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Jewish World Review
May 28, 2009
5 Sivan 5769
An appeal to survival ethics
Washington is a company town, and what the company makes best is
politics and policy. Sometimes the politics is "unprecedented," as certain
historians called the duel between President Obama and former Vice President
Obama and Cheney argued in dueling speeches over how best to
keep the country safe from terrorists and about Obama's continuing campaign
against his predecessor. But at root was a philosophical discussion about
who we are as a nation, and how the nation can be true to both the rule of
law and to the survival of the country. What should the people know about
the way the country is kept safe, and when should the people know it?
Predictably, the dueling arguments were quickly melted down by
McMedia into glib nuggets of distorted facts, misinformation, moral preening
and pious pretense that merely reinforced everyone's established opinions
and positions. The ex-veep was derided as the Darth Vader of the Bush
administration, but the president still won't release the evidence that
Cheney says validates his defense of the interrogation techniques at
Guantanamo as "legal, essential, justified, successful."
An Obama aide tells The Washington Post that the president "gets
frustrated when arguments get dumbed down," because he wants to lay out a
comprehensive vision about what he wants to do with the Guantanamo
prisoners. But the president contributes to the dumbing-down and offers no
assurance that he understands the manipulative nature of the Guantanamo
scoundrels, or the reasons why nobody, Democrat or Republican, wants them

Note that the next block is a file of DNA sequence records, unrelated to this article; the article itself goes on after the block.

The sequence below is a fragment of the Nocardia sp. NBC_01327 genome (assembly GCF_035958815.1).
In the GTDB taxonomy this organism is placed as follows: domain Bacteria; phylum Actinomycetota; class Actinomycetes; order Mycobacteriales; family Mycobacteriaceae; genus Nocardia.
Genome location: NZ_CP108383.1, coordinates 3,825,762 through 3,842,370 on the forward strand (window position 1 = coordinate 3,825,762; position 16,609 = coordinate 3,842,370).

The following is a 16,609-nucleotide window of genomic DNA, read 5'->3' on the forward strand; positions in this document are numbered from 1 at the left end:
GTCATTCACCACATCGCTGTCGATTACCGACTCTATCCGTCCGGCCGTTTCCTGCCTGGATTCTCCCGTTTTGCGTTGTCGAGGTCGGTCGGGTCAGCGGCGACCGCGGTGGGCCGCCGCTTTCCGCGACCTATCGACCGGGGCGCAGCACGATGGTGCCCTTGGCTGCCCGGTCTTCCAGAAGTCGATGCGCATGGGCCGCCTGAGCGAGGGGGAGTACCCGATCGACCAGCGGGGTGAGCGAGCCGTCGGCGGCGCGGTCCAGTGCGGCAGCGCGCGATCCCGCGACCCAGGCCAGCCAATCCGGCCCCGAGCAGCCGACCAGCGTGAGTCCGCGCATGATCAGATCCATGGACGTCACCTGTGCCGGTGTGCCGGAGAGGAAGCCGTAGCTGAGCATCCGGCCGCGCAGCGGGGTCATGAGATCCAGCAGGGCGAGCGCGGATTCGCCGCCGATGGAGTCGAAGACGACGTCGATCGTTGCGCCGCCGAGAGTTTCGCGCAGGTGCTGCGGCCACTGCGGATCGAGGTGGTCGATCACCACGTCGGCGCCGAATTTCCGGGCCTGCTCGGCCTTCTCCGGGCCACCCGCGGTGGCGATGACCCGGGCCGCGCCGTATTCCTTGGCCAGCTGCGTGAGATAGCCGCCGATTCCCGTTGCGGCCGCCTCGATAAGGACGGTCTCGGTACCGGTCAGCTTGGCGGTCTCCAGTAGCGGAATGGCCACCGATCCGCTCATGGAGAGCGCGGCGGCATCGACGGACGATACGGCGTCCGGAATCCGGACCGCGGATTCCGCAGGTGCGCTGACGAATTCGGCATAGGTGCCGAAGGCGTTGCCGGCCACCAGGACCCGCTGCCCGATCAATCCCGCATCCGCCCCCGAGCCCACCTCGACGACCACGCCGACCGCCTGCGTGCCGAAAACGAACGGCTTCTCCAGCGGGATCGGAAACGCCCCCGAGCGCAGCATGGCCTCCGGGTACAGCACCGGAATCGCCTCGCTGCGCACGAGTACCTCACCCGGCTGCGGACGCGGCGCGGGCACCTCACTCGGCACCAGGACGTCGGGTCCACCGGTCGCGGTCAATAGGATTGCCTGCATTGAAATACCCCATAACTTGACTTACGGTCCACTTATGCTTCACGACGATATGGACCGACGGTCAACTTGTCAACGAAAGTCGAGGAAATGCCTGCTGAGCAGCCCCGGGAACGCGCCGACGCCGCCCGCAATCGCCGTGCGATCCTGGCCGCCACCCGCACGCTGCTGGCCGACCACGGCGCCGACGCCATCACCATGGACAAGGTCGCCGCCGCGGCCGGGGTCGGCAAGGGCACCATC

released in his neighborhood.
The Pentagon did offer this week a summary of a study that
reveals that 74 onetime residents who have been released from the military
prison at Guantanamo -- one in seven of those freed -- returned to violent
careers in terrorism. The list includes men accused or convicted of
terrorist offenses in Iraq, Pakistan, Afghanistan, Morocco, Saudi Arabia,
Turkey and Russia. These are men who never formed the habits of decency
fundamental to civilized society, violent combatants still at war against
the United States.
Who can blame the friendly countries that refuse to relieve us
of the grim task of dealing with them? But deal with them we must, and the
public is entitled to know exactly what Cheney meant when he said the
comprehensive strategy "has worked" and has been crucial to keeping 300
million Americans safe since 9-11.
We can have that philosophical discussion of ethics and who we
are if we keep in mind that survival comes first. On the very day that the
president and the ex-veep dueled, Leon Kass, a professor of the humanities
and the former chairman of the President's Council on Bioethics, cut to the
ethical core in the 38th annual Thomas Jefferson Lecture, sponsored by the
National Endowment for the Humanities, at a former movie theater within
sight of the White House.
Kass spoke to the issues of human distinctiveness and dignity
that underlie those identifying values, offering arguments that the Founding
Fathers would certainly have recognized as seminal to the complexity of the
American experiment. He speaks to the political process that is the be all
and end all in Washington, but accompanied by the philosophical reflections
crucial to engaging the Washington wonkery that often passes for considered
"For most Americans, ethical matters are usually discussed
either in utilitarian terms of weighing competing goods or balancing
benefits and harms," he said, "looking to the greatest good for the greatest
number, or in the moralist terms of rules, rights and duties, 'thou shalts'
and 'thou shalt nots.'" The focus must be on the larger picture before
anyone can condemn or correct policy.
The language is lofty and above the fray in the war against the
terrorists who would kill us, but the words appeal to that ethical core
derived from knowledge of the best that has been said and thought by those
who have gone before, "not because they are old and not because they are
ours, but because they might help us discover vital truths that we would
otherwise not see on our own."
He offers no judgments on the competing moral claims of either
Obama or Cheney, but identifies the human dilemmas he first examined as a
bioethicist. The good citizen, being human, must reflect deeply on how to
find cures for disease, at the same time paying homage and respect to life
itself, where the evils to avoid are thoroughly intertwined with the good
the prudent citizen ardently pursues. Nothing glib about that.
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